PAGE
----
Posterolateral corner injuries of the knee.
Knee (Care and treatment)
Frank, Joshua B.
Meislin, Robert J.
Rokito, Andrew S.
|Publication:||Name: Bulletin of the NYU Hospital for Joint Diseases Publisher: J. Michael Ryan Publishing Co. Audience: Academic Format: Magazine/Journal Subject: Health Copyright: COPYRIGHT 2007 J. Michael Ryan Publishing Co. ISSN: 1936-9719|
|Issue:||Date: June, 2007 Source Volume: 65 Source Issue: 2|
|Topic:||Event Code: 310 Science & research|
The posterolateral region of the knee is an anatomically complex area that plays an important role in the stabilization of the knee relative to specific force vectors at low angles of knee flexion. A renewed interest in this region and advanced biomechanical studies have brought additional understanding of both the anatomy and the function of posterolateral structures in knee stabilization and kinematics. Through sectioning and loading studies, the posterolateral corner has been shown to play a role in the prevention of varus angulation, external rotation, and posterior translation. The potential for long-term disability from these injuries may be related to increased articular pressure and chondral degeneration. The failure of the reconstruction of cruciate ligaments may be due to unrecognized or untreated posterolateral corner injuries. Various methods of repair and reconstruction have been described and new research is yielding superior results from reconstruction of this region.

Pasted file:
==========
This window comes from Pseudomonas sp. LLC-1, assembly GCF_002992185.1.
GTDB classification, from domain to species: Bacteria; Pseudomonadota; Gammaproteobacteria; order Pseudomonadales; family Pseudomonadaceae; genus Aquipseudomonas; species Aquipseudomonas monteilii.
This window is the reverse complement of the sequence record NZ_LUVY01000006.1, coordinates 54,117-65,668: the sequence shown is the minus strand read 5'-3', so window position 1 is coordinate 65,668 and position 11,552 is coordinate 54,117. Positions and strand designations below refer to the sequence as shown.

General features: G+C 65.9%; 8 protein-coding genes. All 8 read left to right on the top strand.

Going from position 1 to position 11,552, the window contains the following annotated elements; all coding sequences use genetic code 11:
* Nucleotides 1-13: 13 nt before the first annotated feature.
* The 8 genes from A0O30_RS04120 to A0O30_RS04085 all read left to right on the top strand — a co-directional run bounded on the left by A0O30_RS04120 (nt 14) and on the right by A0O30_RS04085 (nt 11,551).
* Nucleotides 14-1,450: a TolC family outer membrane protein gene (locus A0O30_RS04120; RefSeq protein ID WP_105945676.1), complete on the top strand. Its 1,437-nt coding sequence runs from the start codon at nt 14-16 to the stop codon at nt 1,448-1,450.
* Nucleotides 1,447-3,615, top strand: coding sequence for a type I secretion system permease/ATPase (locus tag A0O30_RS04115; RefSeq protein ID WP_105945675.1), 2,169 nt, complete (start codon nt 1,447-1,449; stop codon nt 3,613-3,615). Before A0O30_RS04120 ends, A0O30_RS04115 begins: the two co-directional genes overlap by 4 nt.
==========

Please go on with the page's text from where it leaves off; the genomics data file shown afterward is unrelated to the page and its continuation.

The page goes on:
Isolated injuries to the posterolateral corner of the knee are rare and represent less than 2% of all ligamentous injuries. (1) These injuries are much more common as part of a multiligamentous pattern. Combined injury patterns have been demonstrated in 43% to 80% of patients with posterolateral injuries. (2-4) The anatomy and function of this region has gained the recent interest of researchers. Anatomic dissections and subsequent biomechanical studies have demonstrated discrete ligamentous structures, which Seebacher and colleagues (5) subsequently organized into three distinct layers. With improved comprehension of the anatomy and function of this region, one may better diagnose and treat these injuries. The role of surgical intervention is related to the potential for disability from chronic posterolateral instability. In addition, this injury pattern may affect the success of cruciate ligament reconstruction and, potentially, to advanced degeneration.